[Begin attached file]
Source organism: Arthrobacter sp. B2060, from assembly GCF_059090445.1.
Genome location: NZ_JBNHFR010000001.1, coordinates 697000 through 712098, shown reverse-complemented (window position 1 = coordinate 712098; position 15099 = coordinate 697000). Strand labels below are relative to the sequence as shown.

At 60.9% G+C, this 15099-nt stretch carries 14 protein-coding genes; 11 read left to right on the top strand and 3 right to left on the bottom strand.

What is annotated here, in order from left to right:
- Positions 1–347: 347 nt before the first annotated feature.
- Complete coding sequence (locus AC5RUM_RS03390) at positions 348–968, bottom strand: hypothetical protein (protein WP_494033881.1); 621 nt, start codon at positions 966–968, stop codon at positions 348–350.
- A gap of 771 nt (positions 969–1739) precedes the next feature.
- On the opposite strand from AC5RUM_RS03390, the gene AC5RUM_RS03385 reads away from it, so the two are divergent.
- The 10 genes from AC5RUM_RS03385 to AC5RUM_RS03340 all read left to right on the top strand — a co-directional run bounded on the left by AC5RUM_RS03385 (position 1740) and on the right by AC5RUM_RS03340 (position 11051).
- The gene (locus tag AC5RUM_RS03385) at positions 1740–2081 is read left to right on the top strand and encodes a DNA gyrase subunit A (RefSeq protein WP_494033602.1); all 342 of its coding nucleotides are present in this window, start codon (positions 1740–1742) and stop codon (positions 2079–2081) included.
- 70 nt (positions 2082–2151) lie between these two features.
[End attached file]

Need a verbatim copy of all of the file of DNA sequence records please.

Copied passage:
Source organism: Arthrobacter sp. B2060, from assembly GCF_059090445.1.
Genome location: NZ_JBNHFR010000001.1, coordinates 697000 through 712098, shown reverse-complemented (window position 1 = coordinate 712098; position 15099 = coordinate 697000). Strand labels below are relative to the sequence as shown.

At 60.9% G+C, this 15099-nt stretch carries 14 protein-coding genes; 11 read left to right on the top strand and 3 right to left on the bottom strand.

What is annotated here, in order from left to right:
- Positions 1–347: 347 nt before the first annotated feature.
- Complete coding sequence (locus AC5RUM_RS03390) at positions 348–968, bottom strand: hypothetical protein (protein WP_494033881.1); 621 nt, start codon at positions 966–968, stop codon at positions 348–350.
- A gap of 771 nt (positions 969–1739) precedes the next feature.
- On the opposite strand from AC5RUM_RS03390, the gene AC5RUM_RS03385 reads away from it, so the two are divergent.
- The 10 genes from AC5RUM_RS03385 to AC5RUM_RS03340 all read left to right on the top strand — a co-directional run bounded on the left by AC5RUM_RS03385 (position 1740) and on the right by AC5RUM_RS03340 (position 11051).
- The gene (locus tag AC5RUM_RS03385) at positions 1740–2081 is read left to right on the top strand and encodes a DNA gyrase subunit A (RefSeq protein WP_494033602.1); all 342 of its coding nucleotides are present in this window, start codon (positions 1740–1742) and stop codon (positions 2079–2081) included.
- 70 nt (positions 2082–2151) lie between these two features.